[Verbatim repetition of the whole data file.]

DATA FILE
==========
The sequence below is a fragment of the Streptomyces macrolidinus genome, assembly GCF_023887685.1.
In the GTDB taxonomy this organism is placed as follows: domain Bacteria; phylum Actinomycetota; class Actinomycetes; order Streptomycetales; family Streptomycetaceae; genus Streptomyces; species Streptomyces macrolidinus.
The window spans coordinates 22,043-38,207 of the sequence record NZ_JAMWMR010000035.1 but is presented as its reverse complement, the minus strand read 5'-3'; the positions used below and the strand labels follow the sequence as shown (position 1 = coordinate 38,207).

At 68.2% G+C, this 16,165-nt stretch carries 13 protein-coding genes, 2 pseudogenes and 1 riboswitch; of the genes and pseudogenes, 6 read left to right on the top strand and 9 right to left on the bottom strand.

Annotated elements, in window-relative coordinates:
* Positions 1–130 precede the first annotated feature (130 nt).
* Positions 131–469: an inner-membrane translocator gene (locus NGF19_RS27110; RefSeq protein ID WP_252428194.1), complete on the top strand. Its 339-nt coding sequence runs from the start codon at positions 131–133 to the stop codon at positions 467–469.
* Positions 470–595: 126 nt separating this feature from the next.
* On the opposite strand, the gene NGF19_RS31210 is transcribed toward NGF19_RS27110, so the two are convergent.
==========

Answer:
The sequence below is a fragment of the Streptomyces macrolidinus genome, assembly GCF_023887685.1.
In the GTDB taxonomy this organism is placed as follows: domain Bacteria; phylum Actinomycetota; class Actinomycetes; order Streptomycetales; family Streptomycetaceae; genus Streptomyces; species Streptomyces macrolidinus.
The window spans coordinates 22,043-38,207 of the sequence record NZ_JAMWMR010000035.1 but is presented as its reverse complement, the minus strand read 5'-3'; the positions used below and the strand labels follow the sequence as shown (position 1 = coordinate 38,207).

At 68.2% G+C, this 16,165-nt stretch carries 13 protein-coding genes, 2 pseudogenes and 1 riboswitch; of the genes and pseudogenes, 6 read left to right on the top strand and 9 right to left on the bottom strand.

Annotated elements, in window-relative coordinates:
* Positions 1–130 precede the first annotated feature (130 nt).
* Positions 131–469: an inner-membrane translocator gene (locus NGF19_RS27110; RefSeq protein ID WP_252428194.1), complete on the top strand. Its 339-nt coding sequence runs from the start codon at positions 131–133 to the stop codon at positions 467–469.
* Positions 470–595: 126 nt separating this feature from the next.
* On the opposite strand, the gene NGF19_RS31210 is transcribed toward NGF19_RS27110, so the two are convergent.